Andres Kwon


Senior Policy Counsel and Organizer



Twitter handle

Andrés Dae Keun Kwon is Senior Policy Counsel and Organizer at the ACLU of Southern California. He joined the ACLU SoCal in 2016 and was previously Equal Justice Works Emerson Fellow.

Andrés has worked on the intersection of immigrants’ rights, policing, and criminal legal system reform. As recent immigrants from Argentina, Andrés and his family struggled to access effective, ethical lawyers to navigate a complex, punitive criminal-immigration legal system he has since worked to transform. After seven years as a community organizer in New York, Andrés went to law school so that, as an organizer and human rights lawyer, he could fight alongside individuals and families like his who struggle to access justice.

The first in his family to pursue higher education, Andrés is a 2016 graduate of the Epstein Program in Public Interest Law and Policy at UCLA School of Law, where he was the recipient of the Emil Joseph Stache Scholarship and served as Senior Editor of the UCLA Law Review. Andrés also holds a Bachelor of Arts degree from the University of Michigan and a Master of Public Administration degree from the Maxwell School of Syracuse University.

During the summer of his first year of law school, Andrés was a legal intern at The Bronx Defenders, supporting public defenders and immigration experts who seamlessly integrated criminal-immigration representation. Since beginning his second year, through legal internships at the ACLU SoCal, Andrés led an effort to strengthen the representation of poor immigrants charged with crimes in Southern California. This work has brought about the expansion of immigration expertise within Southern California public defender offices, including the fivefold expansion of the Immigration Unit of the L.A. County Public Defender's Office.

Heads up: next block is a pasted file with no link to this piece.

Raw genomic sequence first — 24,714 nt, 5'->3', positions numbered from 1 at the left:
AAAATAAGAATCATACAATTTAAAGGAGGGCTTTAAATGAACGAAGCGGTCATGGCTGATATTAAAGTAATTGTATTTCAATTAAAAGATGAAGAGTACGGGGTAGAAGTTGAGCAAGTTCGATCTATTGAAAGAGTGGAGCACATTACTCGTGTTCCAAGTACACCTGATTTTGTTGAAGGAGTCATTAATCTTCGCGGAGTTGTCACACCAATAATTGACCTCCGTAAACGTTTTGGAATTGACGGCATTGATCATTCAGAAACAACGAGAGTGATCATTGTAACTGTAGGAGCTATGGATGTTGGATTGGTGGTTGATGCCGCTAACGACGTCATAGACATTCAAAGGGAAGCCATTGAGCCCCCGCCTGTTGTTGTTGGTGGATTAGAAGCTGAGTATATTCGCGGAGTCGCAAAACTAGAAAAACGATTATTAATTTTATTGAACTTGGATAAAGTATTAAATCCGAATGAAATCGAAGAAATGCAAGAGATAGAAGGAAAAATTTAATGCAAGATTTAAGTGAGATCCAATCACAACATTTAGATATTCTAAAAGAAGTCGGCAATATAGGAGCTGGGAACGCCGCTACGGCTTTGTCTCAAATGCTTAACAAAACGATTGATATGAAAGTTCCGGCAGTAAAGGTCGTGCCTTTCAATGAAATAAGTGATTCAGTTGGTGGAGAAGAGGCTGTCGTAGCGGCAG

Since 2019, Andrés has coordinated the Check the Sheriff coalition (CTS), which has become a powerful intersectional alliance among organizations in the immigrants’ rights, criminal legal system reform and abolition movements, labor unions, and individuals and families directly impacted by the L.A. County Sheriff’s Department (LASD). CTS’s Zero ICE Transfers campaign in 2020 ended warrantless Immigration and Customs Enforcement (ICE) transfers in Los Angeles County—the nation’s largest county that was among the first to embrace the federal government’s deportation programs, at its peak transferring more people to ICE for deportation than any state except Texas. This policy has ensured families remain together and has saved lives: compared to about 1,500 individuals LASD transferred to ICE in 2018-19, there have been no ICE transfers since September 2020. In addition, CTS developed the first sheriff-related Los Angeles County charter amendment in 20 years, which became Measure A and passed in a landslide in 2022, establishing meaningful civilian checks and balances of the paramilitary office of the sheriff.

Andrés’s cases include Inland Empire – Immigrant Youth Collective v. Duke, which protected DACA recipients who had their DACA status unlawfully revoked by the Trump administration. The court certified a nationwide class and issued a nationwide injunction blocking the Trump administration from terminating class members’ DACA grants and work permits without notice, an explanation, and an opportunity to respond.  The court also reinstated the DACA grants and work permits of class members who had already had them unlawfully revoked. Andrés has also successfully represented noncitizen U.S. veterans, preventing their deportation during the Trump administration and ensuring the return of several deported veterans back home to the United States. 

Andrés’s publications include Defending Criminal(ized) "Aliens" After Padilla: Toward a More Holistic Public Immigration Defense in the Era of Crimmigration, 63 UCLA L. Rev. 1034 (2016), Defend L.A.: Transforming Public Defense in the Era of Mass Deportation, ACLU SoCal. (May 2018), and Measure A and sheriff accountability in LA County, Daily Journal (Oct. 31, 2022).